West Indies beat England by four wickets on the final day of the first international cricket test since the coronavirus break, taking a 1-0 lead in Southampton in a three-test series thanks to a 95-run knock by Jermaine Blackwood.
England made early inroads into the West Indies batting lineup on day five as the visitors targeted 200 to win, reducing them to 27-3 before Blackwood began to set the foundations for a big win for the Caribbean side, albeit behind closed doors.
When opener John Campbell retired hurt following a toe-crushing yorker from Jofra Archer, Blackwood came in before lunch and began to anchor the innings, sharing a 73-run stand with Roston Chase (37).
"It was a nerve-wracking start after losing quick three wickets and Campbell to injury," Windies captain Jason Holder told BBC. "But Roston and Jermaine put on a good partnership and settled the nerves. From there we could build on.
"I missed the Barmy Army but it was a level playing field without the crowds. It's been a good start back to international cricket, it sets the series up quite nicely."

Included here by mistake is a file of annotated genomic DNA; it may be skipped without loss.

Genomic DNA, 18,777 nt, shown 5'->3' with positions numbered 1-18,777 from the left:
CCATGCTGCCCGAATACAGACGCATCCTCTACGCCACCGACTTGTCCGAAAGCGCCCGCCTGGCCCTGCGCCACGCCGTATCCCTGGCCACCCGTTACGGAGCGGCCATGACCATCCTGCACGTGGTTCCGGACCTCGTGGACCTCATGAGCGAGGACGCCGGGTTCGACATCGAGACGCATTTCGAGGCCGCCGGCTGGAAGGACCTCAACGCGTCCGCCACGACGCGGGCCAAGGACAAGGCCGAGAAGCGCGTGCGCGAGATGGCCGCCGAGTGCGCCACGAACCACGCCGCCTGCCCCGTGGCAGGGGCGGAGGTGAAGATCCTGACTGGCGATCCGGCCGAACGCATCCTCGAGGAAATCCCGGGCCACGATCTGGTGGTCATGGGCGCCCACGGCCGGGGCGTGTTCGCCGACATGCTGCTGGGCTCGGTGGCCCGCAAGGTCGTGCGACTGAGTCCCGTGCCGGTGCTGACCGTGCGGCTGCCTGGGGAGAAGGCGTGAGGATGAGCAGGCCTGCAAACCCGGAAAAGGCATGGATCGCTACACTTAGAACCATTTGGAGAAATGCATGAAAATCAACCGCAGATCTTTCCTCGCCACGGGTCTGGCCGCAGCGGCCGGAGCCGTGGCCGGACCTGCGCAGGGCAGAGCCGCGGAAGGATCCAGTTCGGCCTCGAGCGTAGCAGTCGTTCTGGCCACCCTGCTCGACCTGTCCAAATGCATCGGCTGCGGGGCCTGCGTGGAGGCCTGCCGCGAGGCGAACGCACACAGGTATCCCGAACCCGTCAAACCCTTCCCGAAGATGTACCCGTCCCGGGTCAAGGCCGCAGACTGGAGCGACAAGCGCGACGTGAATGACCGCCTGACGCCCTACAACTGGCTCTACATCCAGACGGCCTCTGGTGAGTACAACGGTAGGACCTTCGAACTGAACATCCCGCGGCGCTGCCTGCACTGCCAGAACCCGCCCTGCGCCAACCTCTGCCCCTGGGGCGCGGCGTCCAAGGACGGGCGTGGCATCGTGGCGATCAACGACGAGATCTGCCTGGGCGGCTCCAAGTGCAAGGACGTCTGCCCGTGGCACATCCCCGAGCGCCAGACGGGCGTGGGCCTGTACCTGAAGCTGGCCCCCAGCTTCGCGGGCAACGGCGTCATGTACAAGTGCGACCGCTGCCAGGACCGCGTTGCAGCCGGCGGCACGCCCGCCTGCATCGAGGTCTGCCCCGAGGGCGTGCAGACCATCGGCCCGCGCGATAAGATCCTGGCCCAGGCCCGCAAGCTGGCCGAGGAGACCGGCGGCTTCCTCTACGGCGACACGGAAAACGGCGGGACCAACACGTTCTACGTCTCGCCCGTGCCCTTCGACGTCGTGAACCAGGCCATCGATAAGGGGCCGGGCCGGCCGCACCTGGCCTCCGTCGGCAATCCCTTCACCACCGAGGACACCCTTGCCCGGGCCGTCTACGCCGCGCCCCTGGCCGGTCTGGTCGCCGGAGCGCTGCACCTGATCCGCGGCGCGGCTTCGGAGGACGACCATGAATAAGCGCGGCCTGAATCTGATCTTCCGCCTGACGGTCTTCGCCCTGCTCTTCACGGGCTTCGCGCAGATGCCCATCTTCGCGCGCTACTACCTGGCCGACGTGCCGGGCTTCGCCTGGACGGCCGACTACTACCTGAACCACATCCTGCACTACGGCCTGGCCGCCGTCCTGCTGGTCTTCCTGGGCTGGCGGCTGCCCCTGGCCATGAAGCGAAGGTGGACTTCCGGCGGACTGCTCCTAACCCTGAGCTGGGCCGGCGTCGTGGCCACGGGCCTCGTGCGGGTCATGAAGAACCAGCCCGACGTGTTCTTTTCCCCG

The Barbados-born Archer, who finished with 3-45, troubled the batsmen throughout with his pace and bounce but England were unable to dismiss the danger man Blackwood.
In the end the 28-year-old Jamaican narrowly missed out on his second test century when he tried to lift a Ben Stokes delivery over the infield, only to gift James Anderson a catch.
Campbell then returned to the crease with West Indies six wickets down to join Holder, who played a patient knock of 14 off 36 balls, to guide the West Indies home in the final session.
Earlier, England were bowled out for 313 in their second innings after resuming on 284-8, with the overnight pair of Archer and Mark Wood failing to offer much resistance.
Shannon Gabriel finished with figures of 5-75 - his sixth five-wicket haul in tests - while Chase and Alzarri Joseph picked up two wickets apiece.
"Ideally we would have liked to have got more runs in the first innings," England captain Stokes said, adding that he stood by his decision to bat first.
"We got ourselves into great positions at times with the bat to kick on and get 350 or 400, and we weren't ruthless enough. We didn't manage to grasp the game as we would have liked."
The second and third tests will be held in Manchester, also without fans in attendance.